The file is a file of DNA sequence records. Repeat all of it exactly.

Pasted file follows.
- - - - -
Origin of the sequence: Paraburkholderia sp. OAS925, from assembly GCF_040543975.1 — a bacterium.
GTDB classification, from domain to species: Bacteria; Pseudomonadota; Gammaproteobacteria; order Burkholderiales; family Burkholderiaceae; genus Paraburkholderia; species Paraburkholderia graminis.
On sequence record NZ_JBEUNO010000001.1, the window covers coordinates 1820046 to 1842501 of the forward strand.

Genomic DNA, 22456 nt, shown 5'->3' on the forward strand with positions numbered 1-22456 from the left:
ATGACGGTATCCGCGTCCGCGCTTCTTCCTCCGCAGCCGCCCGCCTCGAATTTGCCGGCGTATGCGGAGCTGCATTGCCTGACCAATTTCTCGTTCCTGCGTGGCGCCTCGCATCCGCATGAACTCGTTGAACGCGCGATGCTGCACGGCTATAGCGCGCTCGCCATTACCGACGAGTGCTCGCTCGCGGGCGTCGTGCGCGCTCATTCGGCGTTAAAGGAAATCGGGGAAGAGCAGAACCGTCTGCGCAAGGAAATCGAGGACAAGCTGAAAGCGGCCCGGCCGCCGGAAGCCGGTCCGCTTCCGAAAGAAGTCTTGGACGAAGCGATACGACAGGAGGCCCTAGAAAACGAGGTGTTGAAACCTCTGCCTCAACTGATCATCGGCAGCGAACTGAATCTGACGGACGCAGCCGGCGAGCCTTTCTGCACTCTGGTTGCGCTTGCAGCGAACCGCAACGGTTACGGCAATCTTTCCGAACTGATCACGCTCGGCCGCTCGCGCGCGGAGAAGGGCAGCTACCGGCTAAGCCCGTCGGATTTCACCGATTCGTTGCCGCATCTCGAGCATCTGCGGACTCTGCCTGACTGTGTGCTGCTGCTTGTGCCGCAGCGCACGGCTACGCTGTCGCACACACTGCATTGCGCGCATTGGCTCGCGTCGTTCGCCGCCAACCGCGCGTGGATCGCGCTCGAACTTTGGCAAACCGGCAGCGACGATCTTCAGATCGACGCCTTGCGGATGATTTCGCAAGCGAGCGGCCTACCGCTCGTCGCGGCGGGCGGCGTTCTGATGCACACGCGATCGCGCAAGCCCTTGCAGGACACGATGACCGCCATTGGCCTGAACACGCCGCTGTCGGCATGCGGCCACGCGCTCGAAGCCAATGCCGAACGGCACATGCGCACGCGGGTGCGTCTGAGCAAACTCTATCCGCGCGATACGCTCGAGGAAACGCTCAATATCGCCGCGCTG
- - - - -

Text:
Origin of the sequence: Paraburkholderia sp. OAS925, from assembly GCF_040543975.1 — a bacterium.
GTDB classification, from domain to species: Bacteria; Pseudomonadota; Gammaproteobacteria; order Burkholderiales; family Burkholderiaceae; genus Paraburkholderia; species Paraburkholderia graminis.
On sequence record NZ_JBEUNO010000001.1, the window covers coordinates 1820046 to 1842501 of the forward strand.

Genomic DNA, 22456 nt, shown 5'->3' on the forward strand with positions numbered 1-22456 from the left:
ATGACGGTATCCGCGTCCGCGCTTCTTCCTCCGCAGCCGCCCGCCTCGAATTTGCCGGCGTATGCGGAGCTGCATTGCCTGACCAATTTCTCGTTCCTGCGTGGCGCCTCGCATCCGCATGAACTCGTTGAACGCGCGATGCTGCACGGCTATAGCGCGCTCGCCATTACCGACGAGTGCTCGCTCGCGGGCGTCGTGCGCGCTCATTCGGCGTTAAAGGAAATCGGGGAAGAGCAGAACCGTCTGCGCAAGGAAATCGAGGACAAGCTGAAAGCGGCCCGGCCGCCGGAAGCCGGTCCGCTTCCGAAAGAAGTCTTGGACGAAGCGATACGACAGGAGGCCCTAGAAAACGAGGTGTTGAAACCTCTGCCTCAACTGATCATCGGCAGCGAACTGAATCTGACGGACGCAGCCGGCGAGCCTTTCTGCACTCTGGTTGCGCTTGCAGCGAACCGCAACGGTTACGGCAATCTTTCCGAACTGATCACGCTCGGCCGCTCGCGCGCGGAGAAGGGCAGCTACCGGCTAAGCCCGTCGGATTTCACCGATTCGTTGCCGCATCTCGAGCATCTGCGGACTCTGCCTGACTGTGTGCTGCTGCTTGTGCCGCAGCGCACGGCTACGCTGTCGCACACACTGCATTGCGCGCATTGGCTCGCGTCGTTCGCCGCCAACCGCGCGTGGATCGCGCTCGAACTTTGGCAAACCGGCAGCGACGATCTTCAGATCGACGCCTTGCGGATGATTTCGCAAGCGAGCGGCCTACCGCTCGTCGCGGCGGGCGGCGTTCTGATGCACACGCGATCGCGCAAGCCCTTGCAGGACACGATGACCGCCATTGGCCTGAACACGCCGCTGTCGGCATGCGGCCACGCGCTCGAAGCCAATGCCGAACGGCACATGCGCACGCGGGTGCGTCTGAGCAAACTCTATCCGCGCGATACGCTCGAGGAAACGCTCAATATCGCCGCGCTG